The proliferation of apps has caused a revolution, but apps suffer from centralization problems.
The history of apps is a long one. Back in 1983, Steve Jobs talked about what is now known as the app store. At the time, users were required to buy applications before actually trying them out. In this sense, Steve Jobs explained how an app store would disrupt the current norm using a record store analogy. People know what records they want to buy because they get a free sample in the radio.
In Jobs’ vision, the software industry needed a similar approach where the user could first check out the app and then download it fully. A quarter-century later, in 2008, the Apple App Store was launched.
Known as a critical “user interface moment,” the inception of the App Store allowed developers to create and upload their apps easily, generating revenue and reaching millions of people. At the same time, regular users could access myriads of new programs simply by downloading them and/or buying them from the app store.
While the App Store was a revolutionary moment for mobile devices, the evolution did not stop there. Since then, apps have been changing and evolving, moving through the three stages described by Matthew Panzarino, co-editor of TechCrunch: the “information appliance model,” the “home screen era,” and now, the “age of apps as service layers.”
There is, however, a fourth stage for the evolution of apps. The prospect of Decentralized Applications or “dApps” was popularized by the Ethereum platform. In fact, the main purpose of Ethereum is the deployment of smart contracts that can interact with each other in order to create these same dApps.
To put it simply, dApps are just like regular apps except they are fully decentralized. Hosted by the nodes that run the Ethereum network itself, these dApps do not rely on any central server or third party to function. With no central point of failure, dApps are expected to be hack- and censorship-proof while being able to operate in a completely autonomous fashion.
In order to access these dApps, a special Ethereum browser is required. One of the popular examples of a dApp is Augur, a decentralized prediction market that communicates directly with the Ethereum network, without going through intermediate servers.
Two other examples are the Mist wallet and MetaMask. Being a dApp itself, the Mist wallet is one of the oldest applications on the Ethereum network. It allows users to interact with their wallet and with decentralized applications on the network. Mist requires users to download the Ethereum Blockchain, however. On the other hand, MetaMask provides a simple extension that can turn your web browser into an Ethereum browser.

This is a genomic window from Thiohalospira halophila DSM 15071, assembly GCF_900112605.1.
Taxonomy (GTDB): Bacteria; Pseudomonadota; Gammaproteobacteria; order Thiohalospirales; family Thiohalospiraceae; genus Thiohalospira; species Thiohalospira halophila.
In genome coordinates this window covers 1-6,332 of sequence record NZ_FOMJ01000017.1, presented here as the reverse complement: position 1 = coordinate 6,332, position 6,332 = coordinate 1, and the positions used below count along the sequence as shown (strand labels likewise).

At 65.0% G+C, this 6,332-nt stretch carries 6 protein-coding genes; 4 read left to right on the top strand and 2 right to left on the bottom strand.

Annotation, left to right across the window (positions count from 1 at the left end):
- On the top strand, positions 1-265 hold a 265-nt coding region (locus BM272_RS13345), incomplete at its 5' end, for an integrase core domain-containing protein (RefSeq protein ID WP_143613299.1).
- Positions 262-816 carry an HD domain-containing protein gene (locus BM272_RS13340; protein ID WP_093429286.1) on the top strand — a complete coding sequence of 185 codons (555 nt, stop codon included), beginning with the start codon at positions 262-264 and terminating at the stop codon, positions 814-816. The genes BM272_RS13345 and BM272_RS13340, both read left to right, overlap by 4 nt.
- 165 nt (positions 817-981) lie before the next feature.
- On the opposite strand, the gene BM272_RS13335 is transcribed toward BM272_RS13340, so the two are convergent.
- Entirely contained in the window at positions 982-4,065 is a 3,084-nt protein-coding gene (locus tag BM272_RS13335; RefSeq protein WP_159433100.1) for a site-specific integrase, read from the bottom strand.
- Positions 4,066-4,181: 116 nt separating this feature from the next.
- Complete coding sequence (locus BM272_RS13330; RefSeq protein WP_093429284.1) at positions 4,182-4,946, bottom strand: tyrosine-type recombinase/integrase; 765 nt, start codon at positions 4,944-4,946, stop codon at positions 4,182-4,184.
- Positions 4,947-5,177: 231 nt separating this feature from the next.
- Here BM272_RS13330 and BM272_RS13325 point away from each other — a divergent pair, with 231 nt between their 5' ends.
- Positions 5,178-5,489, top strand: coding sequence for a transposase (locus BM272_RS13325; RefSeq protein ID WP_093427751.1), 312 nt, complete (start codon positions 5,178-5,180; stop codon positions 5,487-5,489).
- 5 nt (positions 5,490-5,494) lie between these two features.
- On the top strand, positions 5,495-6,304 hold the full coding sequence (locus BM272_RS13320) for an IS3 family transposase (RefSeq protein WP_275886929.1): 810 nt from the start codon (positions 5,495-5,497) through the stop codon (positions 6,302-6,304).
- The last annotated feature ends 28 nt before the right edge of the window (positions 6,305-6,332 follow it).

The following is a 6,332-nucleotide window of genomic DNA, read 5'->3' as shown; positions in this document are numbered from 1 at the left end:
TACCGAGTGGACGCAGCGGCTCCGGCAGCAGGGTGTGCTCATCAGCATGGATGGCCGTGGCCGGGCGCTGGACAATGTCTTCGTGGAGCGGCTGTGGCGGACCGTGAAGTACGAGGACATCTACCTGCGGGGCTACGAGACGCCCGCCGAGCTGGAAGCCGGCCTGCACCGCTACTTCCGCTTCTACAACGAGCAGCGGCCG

However, the path towards decentralization is a long one and Ethereum is still young. Although there are hundreds of projects leveraging its Blockchain for crowdfunding, few fully-decentralized applications have been launched and even fewer have been truly outstanding. Most of the projects on Ethereum still use centralized components to deliver their product.
For example, one of the first gambling dApps on Ethereum can be used simply by sending transactions to the respective smart contract addresses which will then take care of the entire process. While smart contracts are the main component for the project, it still relies on a centralized web page in order to display the addresses and provide a front-end for users.
Other projects are leveraging the Ethereum Blockchain as one of many components for their project and not for the deployment of dApps specifically. These components can range from transactions and incentive layers to an issuing mechanism for stocks and other value-backed tokens. In most cases, Ethereum ends up being little more than an ICO platform.
Many semi-decentralized apps have capitalized on the dApp “hype,” using the word “decentralized” in a rather liberal way. It’s now clear that the path towards full app decentralization will take years. Until then, however, it seems like the market may get over saturated with all the tokens and app-specific coins that are being issued on a daily basis.
With most developers leveraging new tokens for in-app purchases, advertising and rewards, a lack of interoperability between dApps is the inevitable result.
Not only is the monopoly set up by companies like Google and Apple harming the developers and users economically, it also presents an additional set of problems such as lack of transparency when it comes to app store approval and lack of privacy for users whose data is collected and sold, often without their knowledge.
In order to solve this issue and the inherent problems found in the traditional app industry, one of the most popular app stores in the world has devised a new protocol for apps and app stores that may serve as the common ground for their complete decentralization.
The system put forward by the store seeks to remove the power from intermediaries like Google and Apple who reap most of the benefits that come from developers’ work.
Path towards decentralization
This system allows apps and app stores to become more efficient for the developers and the users. App developers also benefit from an immutable reputation system that extends to all app stores using the protocol.
While the apps and app stores themselves will never be fully decentralized, this path may create an important foundation for the decentralized app economy. Once the first step is taken, technical advancements can be made to ensure that these apps are 100 percent hack- and censorship-resistant.
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Author: Frisco d’Anconia